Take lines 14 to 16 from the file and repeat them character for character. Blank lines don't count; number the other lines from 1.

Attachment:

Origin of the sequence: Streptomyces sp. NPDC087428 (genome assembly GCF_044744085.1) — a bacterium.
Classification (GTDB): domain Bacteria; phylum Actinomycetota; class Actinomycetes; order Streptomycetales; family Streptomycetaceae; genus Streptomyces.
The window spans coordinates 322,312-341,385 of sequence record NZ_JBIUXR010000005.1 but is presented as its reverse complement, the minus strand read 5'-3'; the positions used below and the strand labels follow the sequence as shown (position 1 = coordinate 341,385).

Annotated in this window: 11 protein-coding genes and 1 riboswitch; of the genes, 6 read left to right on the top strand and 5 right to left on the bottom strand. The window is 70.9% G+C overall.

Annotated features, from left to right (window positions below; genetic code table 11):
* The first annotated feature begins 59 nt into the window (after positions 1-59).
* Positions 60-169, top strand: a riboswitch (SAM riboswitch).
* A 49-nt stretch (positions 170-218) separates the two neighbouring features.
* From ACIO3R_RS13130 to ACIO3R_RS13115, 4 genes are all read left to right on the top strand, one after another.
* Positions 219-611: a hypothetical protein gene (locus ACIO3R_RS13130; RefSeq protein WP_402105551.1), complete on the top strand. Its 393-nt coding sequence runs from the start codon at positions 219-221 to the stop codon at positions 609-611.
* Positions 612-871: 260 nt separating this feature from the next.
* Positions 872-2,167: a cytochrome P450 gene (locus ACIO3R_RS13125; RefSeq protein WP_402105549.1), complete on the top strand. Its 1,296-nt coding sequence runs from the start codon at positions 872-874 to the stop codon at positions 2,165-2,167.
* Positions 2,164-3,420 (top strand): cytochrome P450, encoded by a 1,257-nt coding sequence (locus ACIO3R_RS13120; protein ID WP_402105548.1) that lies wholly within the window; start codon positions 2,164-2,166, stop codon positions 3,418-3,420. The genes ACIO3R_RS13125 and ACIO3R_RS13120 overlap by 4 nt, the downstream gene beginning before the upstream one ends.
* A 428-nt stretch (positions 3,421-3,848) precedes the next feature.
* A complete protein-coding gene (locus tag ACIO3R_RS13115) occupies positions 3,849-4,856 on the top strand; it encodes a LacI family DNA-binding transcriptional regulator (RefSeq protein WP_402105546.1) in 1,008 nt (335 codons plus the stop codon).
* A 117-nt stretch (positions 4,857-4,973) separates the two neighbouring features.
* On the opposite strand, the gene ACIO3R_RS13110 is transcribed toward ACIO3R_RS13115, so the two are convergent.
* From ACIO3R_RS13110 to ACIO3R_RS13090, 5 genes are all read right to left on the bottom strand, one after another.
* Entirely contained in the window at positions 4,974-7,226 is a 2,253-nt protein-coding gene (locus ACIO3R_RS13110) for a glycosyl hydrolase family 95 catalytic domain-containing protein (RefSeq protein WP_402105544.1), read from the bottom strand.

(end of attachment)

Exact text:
* A 428-nt stretch (positions 3,421-3,848) precedes the next feature.
* A complete protein-coding gene (locus tag ACIO3R_RS13115) occupies positions 3,849-4,856 on the top strand; it encodes a LacI family DNA-binding transcriptional regulator (RefSeq protein WP_402105546.1) in 1,008 nt (335 codons plus the stop codon).
* A 117-nt stretch (positions 4,857-4,973) separates the two neighbouring features.